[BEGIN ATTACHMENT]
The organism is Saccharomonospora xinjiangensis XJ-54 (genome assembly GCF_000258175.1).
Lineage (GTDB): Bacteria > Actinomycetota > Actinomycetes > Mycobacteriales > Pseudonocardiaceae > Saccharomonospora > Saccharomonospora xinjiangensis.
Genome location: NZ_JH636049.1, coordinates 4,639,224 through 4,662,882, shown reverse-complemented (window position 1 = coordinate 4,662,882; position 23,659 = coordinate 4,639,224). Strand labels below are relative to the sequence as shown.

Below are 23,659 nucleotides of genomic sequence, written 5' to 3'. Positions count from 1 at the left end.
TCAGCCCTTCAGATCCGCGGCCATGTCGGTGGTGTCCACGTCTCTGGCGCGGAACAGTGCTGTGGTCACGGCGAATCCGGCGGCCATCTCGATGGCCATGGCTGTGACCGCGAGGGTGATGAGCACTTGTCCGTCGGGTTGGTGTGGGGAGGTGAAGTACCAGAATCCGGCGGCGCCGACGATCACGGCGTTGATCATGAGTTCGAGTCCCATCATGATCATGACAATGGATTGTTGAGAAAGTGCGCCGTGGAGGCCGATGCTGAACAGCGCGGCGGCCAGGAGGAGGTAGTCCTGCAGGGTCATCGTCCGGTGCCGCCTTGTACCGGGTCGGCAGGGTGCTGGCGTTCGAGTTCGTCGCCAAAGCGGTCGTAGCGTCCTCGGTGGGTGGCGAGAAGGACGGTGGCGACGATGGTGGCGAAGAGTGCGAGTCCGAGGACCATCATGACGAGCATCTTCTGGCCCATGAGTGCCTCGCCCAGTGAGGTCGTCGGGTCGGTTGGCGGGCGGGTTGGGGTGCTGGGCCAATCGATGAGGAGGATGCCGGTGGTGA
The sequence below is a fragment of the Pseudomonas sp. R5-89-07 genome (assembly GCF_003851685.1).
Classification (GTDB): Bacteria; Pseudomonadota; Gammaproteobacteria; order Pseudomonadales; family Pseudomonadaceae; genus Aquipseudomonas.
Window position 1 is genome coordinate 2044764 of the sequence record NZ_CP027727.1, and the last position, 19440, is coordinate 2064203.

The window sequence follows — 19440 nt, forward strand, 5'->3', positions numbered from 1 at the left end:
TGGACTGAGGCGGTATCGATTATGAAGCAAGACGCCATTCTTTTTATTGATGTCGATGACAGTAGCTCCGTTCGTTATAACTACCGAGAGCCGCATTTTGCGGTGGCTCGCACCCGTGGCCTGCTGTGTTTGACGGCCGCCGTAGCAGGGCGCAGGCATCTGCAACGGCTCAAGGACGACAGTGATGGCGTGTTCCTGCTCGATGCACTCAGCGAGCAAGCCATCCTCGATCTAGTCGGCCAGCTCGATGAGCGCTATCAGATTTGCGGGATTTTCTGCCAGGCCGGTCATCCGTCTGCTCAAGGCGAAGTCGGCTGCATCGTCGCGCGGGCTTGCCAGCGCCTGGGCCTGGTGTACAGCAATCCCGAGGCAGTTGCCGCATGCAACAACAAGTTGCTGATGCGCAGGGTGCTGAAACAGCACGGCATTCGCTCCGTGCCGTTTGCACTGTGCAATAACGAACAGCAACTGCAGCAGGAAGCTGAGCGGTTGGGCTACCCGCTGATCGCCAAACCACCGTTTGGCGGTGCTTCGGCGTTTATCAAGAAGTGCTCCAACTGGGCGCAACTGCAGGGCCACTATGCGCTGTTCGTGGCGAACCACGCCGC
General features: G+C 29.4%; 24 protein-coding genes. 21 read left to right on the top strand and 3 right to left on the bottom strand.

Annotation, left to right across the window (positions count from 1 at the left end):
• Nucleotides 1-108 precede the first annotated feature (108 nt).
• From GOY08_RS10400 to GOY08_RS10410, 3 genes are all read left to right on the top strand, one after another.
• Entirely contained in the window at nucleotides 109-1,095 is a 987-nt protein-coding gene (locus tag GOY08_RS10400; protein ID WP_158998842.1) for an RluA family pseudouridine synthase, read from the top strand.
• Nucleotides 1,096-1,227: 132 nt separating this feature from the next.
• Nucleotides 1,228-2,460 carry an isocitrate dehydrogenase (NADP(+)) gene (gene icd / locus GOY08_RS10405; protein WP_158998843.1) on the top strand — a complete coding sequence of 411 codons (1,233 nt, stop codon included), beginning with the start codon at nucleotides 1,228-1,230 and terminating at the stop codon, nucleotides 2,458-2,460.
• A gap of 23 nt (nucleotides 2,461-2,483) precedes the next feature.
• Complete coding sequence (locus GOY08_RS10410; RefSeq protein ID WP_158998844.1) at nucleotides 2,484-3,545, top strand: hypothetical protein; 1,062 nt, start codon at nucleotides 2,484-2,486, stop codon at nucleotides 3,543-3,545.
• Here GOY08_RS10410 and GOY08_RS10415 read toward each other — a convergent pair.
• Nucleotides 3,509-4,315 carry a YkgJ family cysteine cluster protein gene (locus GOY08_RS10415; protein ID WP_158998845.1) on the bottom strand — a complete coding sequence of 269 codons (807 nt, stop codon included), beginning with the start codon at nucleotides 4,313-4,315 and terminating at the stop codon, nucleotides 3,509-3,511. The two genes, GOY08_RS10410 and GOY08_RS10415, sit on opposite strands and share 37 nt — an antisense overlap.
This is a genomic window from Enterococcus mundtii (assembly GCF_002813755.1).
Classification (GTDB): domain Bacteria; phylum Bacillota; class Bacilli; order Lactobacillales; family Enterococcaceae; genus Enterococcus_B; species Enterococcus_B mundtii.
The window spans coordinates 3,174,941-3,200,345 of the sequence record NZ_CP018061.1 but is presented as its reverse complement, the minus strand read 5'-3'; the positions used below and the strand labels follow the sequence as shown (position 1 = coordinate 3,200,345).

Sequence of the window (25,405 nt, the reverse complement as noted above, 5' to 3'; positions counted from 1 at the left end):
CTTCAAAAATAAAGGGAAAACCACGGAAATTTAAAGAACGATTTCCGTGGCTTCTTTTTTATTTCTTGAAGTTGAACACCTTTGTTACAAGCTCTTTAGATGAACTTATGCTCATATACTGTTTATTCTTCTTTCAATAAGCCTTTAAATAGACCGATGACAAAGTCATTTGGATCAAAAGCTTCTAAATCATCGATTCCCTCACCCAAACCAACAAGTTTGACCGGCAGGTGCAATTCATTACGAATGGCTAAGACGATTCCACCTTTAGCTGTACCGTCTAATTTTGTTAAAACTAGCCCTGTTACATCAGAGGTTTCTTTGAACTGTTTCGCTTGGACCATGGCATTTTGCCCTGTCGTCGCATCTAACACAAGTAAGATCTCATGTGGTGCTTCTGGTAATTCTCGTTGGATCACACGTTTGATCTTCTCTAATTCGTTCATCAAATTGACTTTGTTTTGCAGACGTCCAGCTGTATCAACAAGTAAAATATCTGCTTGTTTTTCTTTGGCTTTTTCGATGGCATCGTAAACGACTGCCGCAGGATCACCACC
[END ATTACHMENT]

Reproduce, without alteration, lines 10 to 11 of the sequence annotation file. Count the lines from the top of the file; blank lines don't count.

TGGACTGAGGCGGTATCGATTATGAAGCAAGACGCCATTCTTTTTATTGATGTCGATGACAGTAGCTCCGTTCGTTATAACTACCGAGAGCCGCATTTTGCGGTGGCTCGCACCCGTGGCCTGCTGTGTTTGACGGCCGCCGTAGCAGGGCGCAGGCATCTGCAACGGCTCAAGGACGACAGTGATGGCGTGTTCCTGCTCGATGCACTCAGCGAGCAAGCCATCCTCGATCTAGTCGGCCAGCTCGATGAGCGCTATCAGATTTGCGGGATTTTCTGCCAGGCCGGTCATCCGTCTGCTCAAGGCGAAGTCGGCTGCATCGTCGCGCGGGCTTGCCAGCGCCTGGGCCTGGTGTACAGCAATCCCGAGGCAGTTGCCGCATGCAACAACAAGTTGCTGATGCGCAGGGTGCTGAAACAGCACGGCATTCGCTCCGTGCCGTTTGCACTGTGCAATAACGAACAGCAACTGCAGCAGGAAGCTGAGCGGTTGGGCTACCCGCTGATCGCCAAACCACCGTTTGGCGGTGCTTCGGCGTTTATCAAGAAGTGCTCCAACTGGGCGCAACTGCAGGGCCACTATGCGCTGTTCGTGGCGAACCACGCCGC
General features: G+C 29.4%; 24 protein-coding genes. 21 read left to right on the top strand and 3 right to left on the bottom strand.